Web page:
St. Philip Neri Parish also recently welcomed a long-awaited family of seven from Eritrea, coming by way of Sudan, co-sponsored with a family member, she reported, noting the application was first initiated in 2011.
At times, such long delays mean that a sponsorship falls through. For instance, one Syrian family that was identified for sponsorship in Saskatoon resorted to smugglers in the face of delays and hardships, with the father and his three year-old-daughter fleeing to Greece by boat. Thankfully, they arrived safely and are now proceeding through the European system, Zyla said.
However, there are also other “miracle stories” of sponsorships working out in the face of seemingly impossible circumstances. In two cases, sponsorship unfolded over many months after an initial, exploratory e-mail sent by desperate refugees to the diocese.
Zyla described how refugees will comb the Internet looking for help, with some seeking out Catholic sponsorship groups such as the Office of Migration in the diocese of Saskatoon. She cannot respond to every such e-mail — sometimes because of language barriers, sometimes because of misunderstanding about what the office can do. “However, the odd time I do get an email from overseas that I actually can respond to.”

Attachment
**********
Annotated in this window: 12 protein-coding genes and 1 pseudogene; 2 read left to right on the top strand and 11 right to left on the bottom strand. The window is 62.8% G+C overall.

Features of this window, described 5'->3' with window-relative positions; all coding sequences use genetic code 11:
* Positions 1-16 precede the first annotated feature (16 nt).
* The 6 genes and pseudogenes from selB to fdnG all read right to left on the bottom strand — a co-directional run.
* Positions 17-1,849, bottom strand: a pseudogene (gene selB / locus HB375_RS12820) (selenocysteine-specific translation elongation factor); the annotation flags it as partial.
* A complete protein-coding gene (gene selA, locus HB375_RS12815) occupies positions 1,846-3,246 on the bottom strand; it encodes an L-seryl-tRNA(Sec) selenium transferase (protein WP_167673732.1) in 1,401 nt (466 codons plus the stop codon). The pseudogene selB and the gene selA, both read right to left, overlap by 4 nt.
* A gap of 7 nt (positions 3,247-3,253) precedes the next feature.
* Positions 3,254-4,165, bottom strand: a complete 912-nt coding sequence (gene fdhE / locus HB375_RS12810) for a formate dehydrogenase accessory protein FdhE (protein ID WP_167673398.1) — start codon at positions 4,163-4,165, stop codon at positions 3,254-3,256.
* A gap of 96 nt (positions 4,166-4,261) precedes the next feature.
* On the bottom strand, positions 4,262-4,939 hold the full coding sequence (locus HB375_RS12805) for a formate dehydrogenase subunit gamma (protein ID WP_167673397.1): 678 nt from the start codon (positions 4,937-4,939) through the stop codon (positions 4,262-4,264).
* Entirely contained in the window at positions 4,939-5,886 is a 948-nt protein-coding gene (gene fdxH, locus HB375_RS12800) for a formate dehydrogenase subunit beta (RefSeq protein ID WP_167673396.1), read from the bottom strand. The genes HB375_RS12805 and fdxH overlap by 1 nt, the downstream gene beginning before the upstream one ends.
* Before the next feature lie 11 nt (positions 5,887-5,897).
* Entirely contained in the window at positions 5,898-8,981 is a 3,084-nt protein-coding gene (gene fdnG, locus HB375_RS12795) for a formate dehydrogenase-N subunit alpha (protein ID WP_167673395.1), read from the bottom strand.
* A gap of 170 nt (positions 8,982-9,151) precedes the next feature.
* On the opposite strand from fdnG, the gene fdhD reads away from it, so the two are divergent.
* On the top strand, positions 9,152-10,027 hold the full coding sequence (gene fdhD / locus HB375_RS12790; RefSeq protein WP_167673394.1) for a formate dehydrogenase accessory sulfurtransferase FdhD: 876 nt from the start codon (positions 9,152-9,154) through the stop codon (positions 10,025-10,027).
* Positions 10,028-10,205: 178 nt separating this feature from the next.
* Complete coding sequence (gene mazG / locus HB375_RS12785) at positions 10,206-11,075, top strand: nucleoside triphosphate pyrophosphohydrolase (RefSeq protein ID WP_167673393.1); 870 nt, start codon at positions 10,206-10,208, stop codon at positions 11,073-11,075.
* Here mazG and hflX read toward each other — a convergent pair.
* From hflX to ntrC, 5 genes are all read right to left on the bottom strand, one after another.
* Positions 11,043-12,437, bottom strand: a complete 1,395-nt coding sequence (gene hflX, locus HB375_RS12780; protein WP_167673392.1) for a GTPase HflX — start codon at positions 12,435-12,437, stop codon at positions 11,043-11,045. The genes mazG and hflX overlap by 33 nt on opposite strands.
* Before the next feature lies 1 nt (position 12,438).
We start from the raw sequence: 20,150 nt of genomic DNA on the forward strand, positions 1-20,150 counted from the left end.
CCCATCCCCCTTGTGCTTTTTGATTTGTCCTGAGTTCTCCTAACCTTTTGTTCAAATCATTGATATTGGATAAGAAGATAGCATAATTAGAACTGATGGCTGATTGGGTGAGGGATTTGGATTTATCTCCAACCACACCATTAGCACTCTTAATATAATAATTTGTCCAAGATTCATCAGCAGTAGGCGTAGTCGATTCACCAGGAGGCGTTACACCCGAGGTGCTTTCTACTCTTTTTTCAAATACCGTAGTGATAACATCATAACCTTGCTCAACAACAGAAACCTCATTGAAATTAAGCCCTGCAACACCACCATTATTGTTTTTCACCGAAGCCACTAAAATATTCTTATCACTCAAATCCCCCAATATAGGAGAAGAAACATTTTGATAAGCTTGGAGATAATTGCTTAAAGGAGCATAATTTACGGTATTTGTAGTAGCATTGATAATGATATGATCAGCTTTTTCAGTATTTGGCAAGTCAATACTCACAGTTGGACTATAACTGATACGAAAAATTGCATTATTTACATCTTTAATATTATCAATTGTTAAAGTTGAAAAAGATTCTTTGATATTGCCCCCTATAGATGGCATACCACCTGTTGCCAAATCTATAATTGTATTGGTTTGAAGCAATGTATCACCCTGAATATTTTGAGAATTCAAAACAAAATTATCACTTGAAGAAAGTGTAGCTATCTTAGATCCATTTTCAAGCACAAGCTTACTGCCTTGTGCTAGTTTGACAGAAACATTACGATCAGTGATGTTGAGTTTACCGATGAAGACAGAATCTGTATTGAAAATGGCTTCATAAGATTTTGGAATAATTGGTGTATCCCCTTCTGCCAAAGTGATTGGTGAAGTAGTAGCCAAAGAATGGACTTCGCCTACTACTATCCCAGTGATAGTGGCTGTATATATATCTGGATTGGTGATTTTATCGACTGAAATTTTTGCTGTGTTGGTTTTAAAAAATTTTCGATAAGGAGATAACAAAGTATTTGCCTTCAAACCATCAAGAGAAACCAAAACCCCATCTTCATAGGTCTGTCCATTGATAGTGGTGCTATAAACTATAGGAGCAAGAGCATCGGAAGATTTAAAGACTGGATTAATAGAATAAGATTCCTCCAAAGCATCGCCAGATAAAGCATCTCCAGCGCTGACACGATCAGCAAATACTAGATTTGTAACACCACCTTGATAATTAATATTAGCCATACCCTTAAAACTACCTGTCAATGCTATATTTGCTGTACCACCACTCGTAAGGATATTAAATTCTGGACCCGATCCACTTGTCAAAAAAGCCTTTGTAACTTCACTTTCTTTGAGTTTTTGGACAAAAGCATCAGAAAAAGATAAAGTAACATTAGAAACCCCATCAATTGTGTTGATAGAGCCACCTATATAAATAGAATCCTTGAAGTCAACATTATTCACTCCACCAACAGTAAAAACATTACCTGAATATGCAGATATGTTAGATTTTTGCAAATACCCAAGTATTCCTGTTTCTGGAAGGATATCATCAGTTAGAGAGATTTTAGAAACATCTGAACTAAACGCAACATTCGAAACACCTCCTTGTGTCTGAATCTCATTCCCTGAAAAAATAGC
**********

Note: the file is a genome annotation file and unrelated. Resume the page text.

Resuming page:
A refugee in Lebanon found the office online, and with a good command of English, was able to describe his situation in an exploratory email. “He explained that he and his family were from Maa’loula, which is the southwest corner of Syria, and they had fled because ISIS had come in and destroyed their farm,” Zyla related. “They had fled to Lebanon. He didn’t know if we would be able to help, he was just taking a leap of faith.”
Zyla sent a message expressing regret for all the family had suffered, and relief that they were safe. She explained that she did not know if her office could help them, but would see what she could do. “He was so happy that I even replied,” she said. “He sent me some pictures of what Maa’loula looked like, and pictures of their daily life before it was all destroyed. I come from a farming background: when he said it was a farm, and he said that the farm had been destroyed, it really tugged at me and who I am.”